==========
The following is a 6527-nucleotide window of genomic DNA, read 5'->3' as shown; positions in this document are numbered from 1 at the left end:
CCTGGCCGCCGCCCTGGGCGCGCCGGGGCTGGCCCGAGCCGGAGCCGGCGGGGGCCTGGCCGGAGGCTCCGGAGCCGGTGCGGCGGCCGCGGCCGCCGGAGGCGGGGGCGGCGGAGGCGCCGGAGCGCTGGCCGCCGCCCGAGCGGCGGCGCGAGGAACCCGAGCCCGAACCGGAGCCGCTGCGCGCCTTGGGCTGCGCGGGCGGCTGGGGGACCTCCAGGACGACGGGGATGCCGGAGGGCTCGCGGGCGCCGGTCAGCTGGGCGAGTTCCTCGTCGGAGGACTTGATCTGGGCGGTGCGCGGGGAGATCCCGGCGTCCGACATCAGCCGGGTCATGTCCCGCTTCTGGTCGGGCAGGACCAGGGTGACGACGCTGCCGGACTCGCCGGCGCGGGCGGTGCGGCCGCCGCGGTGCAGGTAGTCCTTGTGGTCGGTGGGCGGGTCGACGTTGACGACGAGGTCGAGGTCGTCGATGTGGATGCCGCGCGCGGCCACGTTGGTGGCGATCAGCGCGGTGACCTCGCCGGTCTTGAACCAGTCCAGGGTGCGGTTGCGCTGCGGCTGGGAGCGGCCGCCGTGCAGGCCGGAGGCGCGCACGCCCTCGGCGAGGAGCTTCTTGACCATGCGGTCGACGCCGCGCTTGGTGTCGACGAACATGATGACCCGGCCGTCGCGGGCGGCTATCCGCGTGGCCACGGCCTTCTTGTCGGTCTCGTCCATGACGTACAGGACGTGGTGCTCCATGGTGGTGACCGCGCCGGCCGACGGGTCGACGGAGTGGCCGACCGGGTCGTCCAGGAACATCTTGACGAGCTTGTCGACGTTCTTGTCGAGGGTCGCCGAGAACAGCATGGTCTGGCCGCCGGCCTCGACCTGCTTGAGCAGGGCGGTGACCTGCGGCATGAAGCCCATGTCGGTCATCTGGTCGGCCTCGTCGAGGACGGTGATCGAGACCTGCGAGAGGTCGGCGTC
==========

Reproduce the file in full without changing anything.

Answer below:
The following is a 6527-nucleotide window of genomic DNA, read 5'->3' as shown; positions in this document are numbered from 1 at the left end:
CCTGGCCGCCGCCCTGGGCGCGCCGGGGCTGGCCCGAGCCGGAGCCGGCGGGGGCCTGGCCGGAGGCTCCGGAGCCGGTGCGGCGGCCGCGGCCGCCGGAGGCGGGGGCGGCGGAGGCGCCGGAGCGCTGGCCGCCGCCCGAGCGGCGGCGCGAGGAACCCGAGCCCGAACCGGAGCCGCTGCGCGCCTTGGGCTGCGCGGGCGGCTGGGGGACCTCCAGGACGACGGGGATGCCGGAGGGCTCGCGGGCGCCGGTCAGCTGGGCGAGTTCCTCGTCGGAGGACTTGATCTGGGCGGTGCGCGGGGAGATCCCGGCGTCCGACATCAGCCGGGTCATGTCCCGCTTCTGGTCGGGCAGGACCAGGGTGACGACGCTGCCGGACTCGCCGGCGCGGGCGGTGCGGCCGCCGCGGTGCAGGTAGTCCTTGTGGTCGGTGGGCGGGTCGACGTTGACGACGAGGTCGAGGTCGTCGATGTGGATGCCGCGCGCGGCCACGTTGGTGGCGATCAGCGCGGTGACCTCGCCGGTCTTGAACCAGTCCAGGGTGCGGTTGCGCTGCGGCTGGGAGCGGCCGCCGTGCAGGCCGGAGGCGCGCACGCCCTCGGCGAGGAGCTTCTTGACCATGCGGTCGACGCCGCGCTTGGTGTCGACGAACATGATGACCCGGCCGTCGCGGGCGGCTATCCGCGTGGCCACGGCCTTCTTGTCGGTCTCGTCCATGACGTACAGGACGTGGTGCTCCATGGTGGTGACCGCGCCGGCCGACGGGTCGACGGAGTGGCCGACCGGGTCGTCCAGGAACATCTTGACGAGCTTGTCGACGTTCTTGTCGAGGGTCGCCGAGAACAGCATGGTCTGGCCGCCGGCCTCGACCTGCTTGAGCAGGGCGGTGACCTGCGGCATGAAGCCCATGTCGGTCATCTGGTCGGCCTCGTCGAGGACGGTGATCGAGACCTGCGAGAGGTCGGCGTC